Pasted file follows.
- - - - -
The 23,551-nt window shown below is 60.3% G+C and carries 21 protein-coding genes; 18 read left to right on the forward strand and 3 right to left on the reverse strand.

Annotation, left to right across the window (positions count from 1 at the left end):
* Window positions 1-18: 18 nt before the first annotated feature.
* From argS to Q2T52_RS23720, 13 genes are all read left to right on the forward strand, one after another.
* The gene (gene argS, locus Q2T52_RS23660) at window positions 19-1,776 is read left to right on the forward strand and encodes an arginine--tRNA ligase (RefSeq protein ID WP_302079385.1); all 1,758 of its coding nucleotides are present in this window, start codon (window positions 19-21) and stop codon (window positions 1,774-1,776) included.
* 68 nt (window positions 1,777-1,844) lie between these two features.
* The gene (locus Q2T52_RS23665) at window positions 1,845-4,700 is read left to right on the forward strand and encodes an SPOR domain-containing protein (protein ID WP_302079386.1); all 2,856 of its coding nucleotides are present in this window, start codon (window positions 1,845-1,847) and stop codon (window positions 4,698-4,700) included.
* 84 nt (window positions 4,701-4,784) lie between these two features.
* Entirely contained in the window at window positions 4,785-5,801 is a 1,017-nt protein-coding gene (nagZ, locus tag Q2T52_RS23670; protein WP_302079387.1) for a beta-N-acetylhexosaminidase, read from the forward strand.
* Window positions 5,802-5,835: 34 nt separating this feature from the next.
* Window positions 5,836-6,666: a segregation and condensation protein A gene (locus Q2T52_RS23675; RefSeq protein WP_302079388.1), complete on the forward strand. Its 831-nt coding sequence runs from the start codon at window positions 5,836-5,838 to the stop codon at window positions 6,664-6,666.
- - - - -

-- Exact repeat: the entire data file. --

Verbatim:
The 23,551-nt window shown below is 60.3% G+C and carries 21 protein-coding genes; 18 read left to right on the forward strand and 3 right to left on the reverse strand.

Annotation, left to right across the window (positions count from 1 at the left end):
* Window positions 1-18: 18 nt before the first annotated feature.
* From argS to Q2T52_RS23720, 13 genes are all read left to right on the forward strand, one after another.
* The gene (gene argS, locus Q2T52_RS23660) at window positions 19-1,776 is read left to right on the forward strand and encodes an arginine--tRNA ligase (RefSeq protein ID WP_302079385.1); all 1,758 of its coding nucleotides are present in this window, start codon (window positions 19-21) and stop codon (window positions 1,774-1,776) included.
* 68 nt (window positions 1,777-1,844) lie between these two features.
* The gene (locus Q2T52_RS23665) at window positions 1,845-4,700 is read left to right on the forward strand and encodes an SPOR domain-containing protein (protein ID WP_302079386.1); all 2,856 of its coding nucleotides are present in this window, start codon (window positions 1,845-1,847) and stop codon (window positions 4,698-4,700) included.
* 84 nt (window positions 4,701-4,784) lie between these two features.
* Entirely contained in the window at window positions 4,785-5,801 is a 1,017-nt protein-coding gene (nagZ, locus tag Q2T52_RS23670; protein WP_302079387.1) for a beta-N-acetylhexosaminidase, read from the forward strand.
* Window positions 5,802-5,835: 34 nt separating this feature from the next.
* Window positions 5,836-6,666: a segregation and condensation protein A gene (locus Q2T52_RS23675; RefSeq protein WP_302079388.1), complete on the forward strand. Its 831-nt coding sequence runs from the start codon at window positions 5,836-5,838 to the stop codon at window positions 6,664-6,666.